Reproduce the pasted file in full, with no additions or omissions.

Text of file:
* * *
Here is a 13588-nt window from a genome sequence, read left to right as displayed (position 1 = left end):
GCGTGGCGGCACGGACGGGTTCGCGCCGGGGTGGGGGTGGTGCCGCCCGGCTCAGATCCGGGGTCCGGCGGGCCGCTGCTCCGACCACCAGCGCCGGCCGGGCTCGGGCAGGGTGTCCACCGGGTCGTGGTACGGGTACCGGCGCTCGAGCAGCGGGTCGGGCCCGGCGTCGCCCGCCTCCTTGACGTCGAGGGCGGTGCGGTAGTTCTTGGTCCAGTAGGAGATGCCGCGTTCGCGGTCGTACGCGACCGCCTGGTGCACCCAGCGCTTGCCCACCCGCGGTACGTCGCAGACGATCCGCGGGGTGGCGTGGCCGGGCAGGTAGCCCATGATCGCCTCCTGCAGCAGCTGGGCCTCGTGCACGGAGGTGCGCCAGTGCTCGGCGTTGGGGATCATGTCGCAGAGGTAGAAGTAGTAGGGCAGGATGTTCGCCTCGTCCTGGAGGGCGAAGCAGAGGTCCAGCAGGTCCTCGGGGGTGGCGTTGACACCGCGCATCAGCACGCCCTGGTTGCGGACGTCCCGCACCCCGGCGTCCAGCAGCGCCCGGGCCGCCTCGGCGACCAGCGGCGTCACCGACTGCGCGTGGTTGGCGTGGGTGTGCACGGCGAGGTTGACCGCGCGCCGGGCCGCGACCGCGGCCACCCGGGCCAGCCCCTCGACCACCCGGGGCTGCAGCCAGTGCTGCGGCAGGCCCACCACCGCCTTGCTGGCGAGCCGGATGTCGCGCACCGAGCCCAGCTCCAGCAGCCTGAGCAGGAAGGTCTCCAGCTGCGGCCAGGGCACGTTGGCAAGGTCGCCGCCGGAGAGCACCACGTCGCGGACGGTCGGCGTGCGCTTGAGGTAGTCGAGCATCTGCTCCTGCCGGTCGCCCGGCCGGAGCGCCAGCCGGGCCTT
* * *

Here is a 13588-nt window from a genome sequence, read left to right as displayed (position 1 = left end):
GCGTGGCGGCACGGACGGGTTCGCGCCGGGGTGGGGGTGGTGCCGCCCGGCTCAGATCCGGGGTCCGGCGGGCCGCTGCTCCGACCACCAGCGCCGGCCGGGCTCGGGCAGGGTGTCCACCGGGTCGTGGTACGGGTACCGGCGCTCGAGCAGCGGGTCGGGCCCGGCGTCGCCCGCCTCCTTGACGTCGAGGGCGGTGCGGTAGTTCTTGGTCCAGTAGGAGATGCCGCGTTCGCGGTCGTACGCGACCGCCTGGTGCACCCAGCGCTTGCCCACCCGCGGTACGTCGCAGACGATCCGCGGGGTGGCGTGGCCGGGCAGGTAGCCCATGATCGCCTCCTGCAGCAGCTGGGCCTCGTGCACGGAGGTGCGCCAGTGCTCGGCGTTGGGGATCATGTCGCAGAGGTAGAAGTAGTAGGGCAGGATGTTCGCCTCGTCCTGGAGGGCGAAGCAGAGGTCCAGCAGGTCCTCGGGGGTGGCGTTGACACCGCGCATCAGCACGCCCTGGTTGCGGACGTCCCGCACCCCGGCGTCCAGCAGCGCCCGGGCCGCCTCGGCGACCAGCGGCGTCACCGACTGCGCGTGGTTGGCGTGGGTGTGCACGGCGAGGTTGACCGCGCGCCGGGCCGCGACCGCGGCCACCCGGGCCAGCCCCTCGACCACCCGGGGCTGCAGCCAGTGCTGCGGCAGGCCCACCACCGCCTTGCTGGCGAGCCGGATGTCGCGCACCGAGCCCAGCTCCAGCAGCCTGAGCAGGAAGGTCTCCAGCTGCGGCCAGGGCACGTTGGCAAGGTCGCCGCCGGAGAGCACCACGTCGCGGACGGTCGGCGTGCGCTTGAGGTAGTCGAGCATCTGCTCCTGCCGGTCGCCCGGCCGGAGCGCCAGCCGGGCCTT